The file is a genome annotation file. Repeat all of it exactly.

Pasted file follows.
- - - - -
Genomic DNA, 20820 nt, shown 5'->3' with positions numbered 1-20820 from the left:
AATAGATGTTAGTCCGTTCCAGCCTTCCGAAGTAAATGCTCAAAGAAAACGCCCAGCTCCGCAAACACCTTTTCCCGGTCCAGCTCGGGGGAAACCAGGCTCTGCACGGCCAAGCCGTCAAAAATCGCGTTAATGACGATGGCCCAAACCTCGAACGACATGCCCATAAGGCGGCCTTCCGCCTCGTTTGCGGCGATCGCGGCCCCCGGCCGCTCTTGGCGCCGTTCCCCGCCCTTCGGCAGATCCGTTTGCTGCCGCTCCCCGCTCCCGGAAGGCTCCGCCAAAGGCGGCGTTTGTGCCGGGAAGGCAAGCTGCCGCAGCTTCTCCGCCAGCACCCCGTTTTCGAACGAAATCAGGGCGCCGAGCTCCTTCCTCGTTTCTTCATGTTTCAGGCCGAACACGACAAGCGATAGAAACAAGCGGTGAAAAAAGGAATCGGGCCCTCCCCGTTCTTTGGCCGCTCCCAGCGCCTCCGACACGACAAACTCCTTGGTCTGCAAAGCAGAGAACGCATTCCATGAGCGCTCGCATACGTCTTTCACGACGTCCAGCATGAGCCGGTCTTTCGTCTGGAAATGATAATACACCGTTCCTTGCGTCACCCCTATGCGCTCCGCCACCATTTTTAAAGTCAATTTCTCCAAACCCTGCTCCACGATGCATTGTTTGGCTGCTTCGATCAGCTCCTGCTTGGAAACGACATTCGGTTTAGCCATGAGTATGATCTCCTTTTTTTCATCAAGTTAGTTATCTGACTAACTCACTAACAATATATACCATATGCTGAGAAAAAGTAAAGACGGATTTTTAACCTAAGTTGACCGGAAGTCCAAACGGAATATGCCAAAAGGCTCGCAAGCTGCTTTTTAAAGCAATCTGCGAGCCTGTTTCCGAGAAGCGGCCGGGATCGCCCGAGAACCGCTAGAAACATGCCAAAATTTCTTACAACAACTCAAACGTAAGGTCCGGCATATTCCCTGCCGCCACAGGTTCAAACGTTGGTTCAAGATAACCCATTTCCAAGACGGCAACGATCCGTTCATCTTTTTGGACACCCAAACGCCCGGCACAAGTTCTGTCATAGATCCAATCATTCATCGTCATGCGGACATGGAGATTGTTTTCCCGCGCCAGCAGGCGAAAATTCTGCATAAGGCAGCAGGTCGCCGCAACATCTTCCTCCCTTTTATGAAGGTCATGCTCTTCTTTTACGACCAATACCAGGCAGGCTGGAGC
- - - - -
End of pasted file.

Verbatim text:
Genomic DNA, 20820 nt, shown 5'->3' with positions numbered 1-20820 from the left:
AATAGATGTTAGTCCGTTCCAGCCTTCCGAAGTAAATGCTCAAAGAAAACGCCCAGCTCCGCAAACACCTTTTCCCGGTCCAGCTCGGGGGAAACCAGGCTCTGCACGGCCAAGCCGTCAAAAATCGCGTTAATGACGATGGCCCAAACCTCGAACGACATGCCCATAAGGCGGCCTTCCGCCTCGTTTGCGGCGATCGCGGCCCCCGGCCGCTCTTGGCGCCGTTCCCCGCCCTTCGGCAGATCCGTTTGCTGCCGCTCCCCGCTCCCGGAAGGCTCCGCCAAAGGCGGCGTTTGTGCCGGGAAGGCAAGCTGCCGCAGCTTCTCCGCCAGCACCCCGTTTTCGAACGAAATCAGGGCGCCGAGCTCCTTCCTCGTTTCTTCATGTTTCAGGCCGAACACGACAAGCGATAGAAACAAGCGGTGAAAAAAGGAATCGGGCCCTCCCCGTTCTTTGGCCGCTCCCAGCGCCTCCGACACGACAAACTCCTTGGTCTGCAAAGCAGAGAACGCATTCCATGAGCGCTCGCATACGTCTTTCACGACGTCCAGCATGAGCCGGTCTTTCGTCTGGAAATGATAATACACCGTTCCTTGCGTCACCCCTATGCGCTCCGCCACCATTTTTAAAGTCAATTTCTCCAAACCCTGCTCCACGATGCATTGTTTGGCTGCTTCGATCAGCTCCTGCTTGGAAACGACATTCGGTTTAGCCATGAGTATGATCTCCTTTTTTTCATCAAGTTAGTTATCTGACTAACTCACTAACAATATATACCATATGCTGAGAAAAAGTAAAGACGGATTTTTAACCTAAGTTGACCGGAAGTCCAAACGGAATATGCCAAAAGGCTCGCAAGCTGCTTTTTAAAGCAATCTGCGAGCCTGTTTCCGAGAAGCGGCCGGGATCGCCCGAGAACCGCTAGAAACATGCCAAAATTTCTTACAACAACTCAAACGTAAGGTCCGGCATATTCCCTGCCGCCACAGGTTCAAACGTTGGTTCAAGATAACCCATTTCCAAGACGGCAACGATCCGTTCATCTTTTTGGACACCCAAACGCCCGGCACAAGTTCTGTCATAGATCCAATCATTCATCGTCATGCGGACATGGAGATTGTTTTCCCGCGCCAGCAGGCGAAAATTCTGCATAAGGCAGCAGGTCGCCGCAACATCTTCCTCCCTTTTATGAAGGTCATGCTCTTCTTTTACGACCAATACCAGGCAGGCTGGAGC